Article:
Saturday, 14 November 2009

Putting People Back into HR Strategy

My apologies for the time I've had off from posting. I'vebeen very busy participating in some events which have provided me with excellent examples of how to 'put people back into strategy', the subject of some recent posts

I've recently written a paper with Paul Gollan and Kerry Grigg on HR strategy, suggesting that a strategy-as-action approach has much to teach us as practitioners and academics about strategic management in general and developing workable HR strategies in particular (see the strategy-in-action website). Over the last couple of weeks I've taken part in two health service-related events which have demonstrated the benefits of a strategy-in-action perspective, although participants didn't use this label as such.

The first was a large event run by the leadership team of Dumfries and Galloway Health Board, facilitated by an ex-postgraduate student of mine, Sharon Millar, and colleagues from the CIPD, Drs John McGurk and Jill Millar. This event was one of a series they have run aimed at developing workable strategies for building dynamic capabilities in the health board as it moves closer towards partnership working. What was impressive about this process was the volume, intensity and numbers of people involved in the leadership and strategy-making process. In other words, the emphasis at this event and the others which preceded it was very much on strategising and human resource development as much as strategic content.

The second was an event I participated in yesterday, run by the Allied Health Professions of Scotland to develop an integrated professional and educational strategy for a group of key workers in the NHS in Scotland. Drawing on a methodology to creating a consensus around the principles and content of such a strategy, it was fascinating to watch how they used inputs from internal and external speakers to develop a progressively more refined series of consensus statements. The process was driven by discussions during previous events where questions about what mattered to staff were posed by about 180 participants at all levels from all Allied Health Professions in all healthboards in Scotland. These questions were then turned over to 'experts' to write research-based papers on the issues raised by participants (of which I was one). During the actual consensus event at Murrayfield Conference Centre in Edinburgh, experts fed back their findings, which were fully discussed by the conference participants and their views were summarised in the form of a progressive series of consensus statements by a panel who acted as facilitators rather than directors of the process. Though the process may not be without its flaws, as a methodology of developing strategy for a group of rather disparate set of professional groupings - around which there was a strong need for consensus - it was a real lesson in how to put people back into strategy and in how to use the strategic journey to develop workable strategies that have much more chance of buy-in.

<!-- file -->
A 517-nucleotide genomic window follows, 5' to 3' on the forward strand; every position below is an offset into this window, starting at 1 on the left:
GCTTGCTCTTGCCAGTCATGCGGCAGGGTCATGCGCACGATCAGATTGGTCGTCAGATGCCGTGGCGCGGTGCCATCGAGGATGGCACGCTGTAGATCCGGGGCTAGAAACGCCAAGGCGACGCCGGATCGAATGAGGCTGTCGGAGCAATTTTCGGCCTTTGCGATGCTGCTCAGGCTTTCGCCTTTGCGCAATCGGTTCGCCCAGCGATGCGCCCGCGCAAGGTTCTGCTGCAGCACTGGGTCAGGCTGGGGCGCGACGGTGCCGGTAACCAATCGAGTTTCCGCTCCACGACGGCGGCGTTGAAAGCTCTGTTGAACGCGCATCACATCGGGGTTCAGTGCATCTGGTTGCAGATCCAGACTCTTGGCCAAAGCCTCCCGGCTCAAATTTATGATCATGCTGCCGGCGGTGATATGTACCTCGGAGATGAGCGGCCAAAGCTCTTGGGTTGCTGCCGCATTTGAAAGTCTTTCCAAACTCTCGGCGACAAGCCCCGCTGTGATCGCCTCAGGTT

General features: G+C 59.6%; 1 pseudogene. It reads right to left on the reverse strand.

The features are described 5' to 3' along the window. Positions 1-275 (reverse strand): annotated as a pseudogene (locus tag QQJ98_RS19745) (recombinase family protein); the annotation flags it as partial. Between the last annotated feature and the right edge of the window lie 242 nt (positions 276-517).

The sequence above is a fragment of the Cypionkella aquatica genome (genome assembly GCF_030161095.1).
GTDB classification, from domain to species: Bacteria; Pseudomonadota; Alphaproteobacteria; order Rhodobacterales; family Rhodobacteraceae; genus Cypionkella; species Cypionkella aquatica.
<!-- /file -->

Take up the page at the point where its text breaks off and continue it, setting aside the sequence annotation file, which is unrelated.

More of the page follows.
There are important lessons from these events not only for organisations in healthcare, which are dominated by the need to gain the consent of influential professions to survive, but also for the private sector. For example, I'm currently being asked to think about how a large multinational organisation gain insight into values that stakeholders can understand, agree on and draw on to shape their future direction and current actions. I think there are lessons from these two projects that help address this question.

4 comments:

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elon said...
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Brij said...
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Judith said...
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